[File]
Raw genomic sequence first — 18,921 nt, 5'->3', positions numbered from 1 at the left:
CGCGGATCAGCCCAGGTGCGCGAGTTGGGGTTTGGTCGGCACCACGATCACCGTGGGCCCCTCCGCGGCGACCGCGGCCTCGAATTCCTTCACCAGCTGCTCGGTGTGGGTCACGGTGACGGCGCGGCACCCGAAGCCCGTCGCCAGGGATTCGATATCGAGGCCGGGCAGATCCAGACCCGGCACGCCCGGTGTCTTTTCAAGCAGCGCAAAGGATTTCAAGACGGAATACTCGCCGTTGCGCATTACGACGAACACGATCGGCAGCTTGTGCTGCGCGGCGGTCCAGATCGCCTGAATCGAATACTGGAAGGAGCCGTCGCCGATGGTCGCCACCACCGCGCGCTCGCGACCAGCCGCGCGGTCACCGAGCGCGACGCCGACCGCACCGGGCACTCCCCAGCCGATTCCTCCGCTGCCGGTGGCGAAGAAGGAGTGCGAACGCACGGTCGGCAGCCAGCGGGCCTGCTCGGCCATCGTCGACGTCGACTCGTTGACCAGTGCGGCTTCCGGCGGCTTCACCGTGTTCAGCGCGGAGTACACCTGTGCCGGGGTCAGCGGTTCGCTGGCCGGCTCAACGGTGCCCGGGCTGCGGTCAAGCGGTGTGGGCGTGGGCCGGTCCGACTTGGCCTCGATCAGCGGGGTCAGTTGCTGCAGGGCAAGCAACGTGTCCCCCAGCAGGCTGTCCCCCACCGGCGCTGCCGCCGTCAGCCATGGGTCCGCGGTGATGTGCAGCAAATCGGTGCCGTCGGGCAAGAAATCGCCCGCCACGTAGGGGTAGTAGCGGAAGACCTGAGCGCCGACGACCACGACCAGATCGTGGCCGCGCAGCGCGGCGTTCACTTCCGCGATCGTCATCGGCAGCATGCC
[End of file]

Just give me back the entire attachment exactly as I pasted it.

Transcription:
Raw genomic sequence first — 18,921 nt, 5'->3', positions numbered from 1 at the left:
CGCGGATCAGCCCAGGTGCGCGAGTTGGGGTTTGGTCGGCACCACGATCACCGTGGGCCCCTCCGCGGCGACCGCGGCCTCGAATTCCTTCACCAGCTGCTCGGTGTGGGTCACGGTGACGGCGCGGCACCCGAAGCCCGTCGCCAGGGATTCGATATCGAGGCCGGGCAGATCCAGACCCGGCACGCCCGGTGTCTTTTCAAGCAGCGCAAAGGATTTCAAGACGGAATACTCGCCGTTGCGCATTACGACGAACACGATCGGCAGCTTGTGCTGCGCGGCGGTCCAGATCGCCTGAATCGAATACTGGAAGGAGCCGTCGCCGATGGTCGCCACCACCGCGCGCTCGCGACCAGCCGCGCGGTCACCGAGCGCGACGCCGACCGCACCGGGCACTCCCCAGCCGATTCCTCCGCTGCCGGTGGCGAAGAAGGAGTGCGAACGCACGGTCGGCAGCCAGCGGGCCTGCTCGGCCATCGTCGACGTCGACTCGTTGACCAGTGCGGCTTCCGGCGGCTTCACCGTGTTCAGCGCGGAGTACACCTGTGCCGGGGTCAGCGGTTCGCTGGCCGGCTCAACGGTGCCCGGGCTGCGGTCAAGCGGTGTGGGCGTGGGCCGGTCCGACTTGGCCTCGATCAGCGGGGTCAGTTGCTGCAGGGCAAGCAACGTGTCCCCCAGCAGGCTGTCCCCCACCGGCGCTGCCGCCGTCAGCCATGGGTCCGCGGTGATGTGCAGCAAATCGGTGCCGTCGGGCAAGAAATCGCCCGCCACGTAGGGGTAGTAGCGGAAGACCTGAGCGCCGACGACCACGACCAGATCGTGGCCGCGCAGCGCGGCGTTCACTTCCGCGATCGTCATCGGCAGCATGCC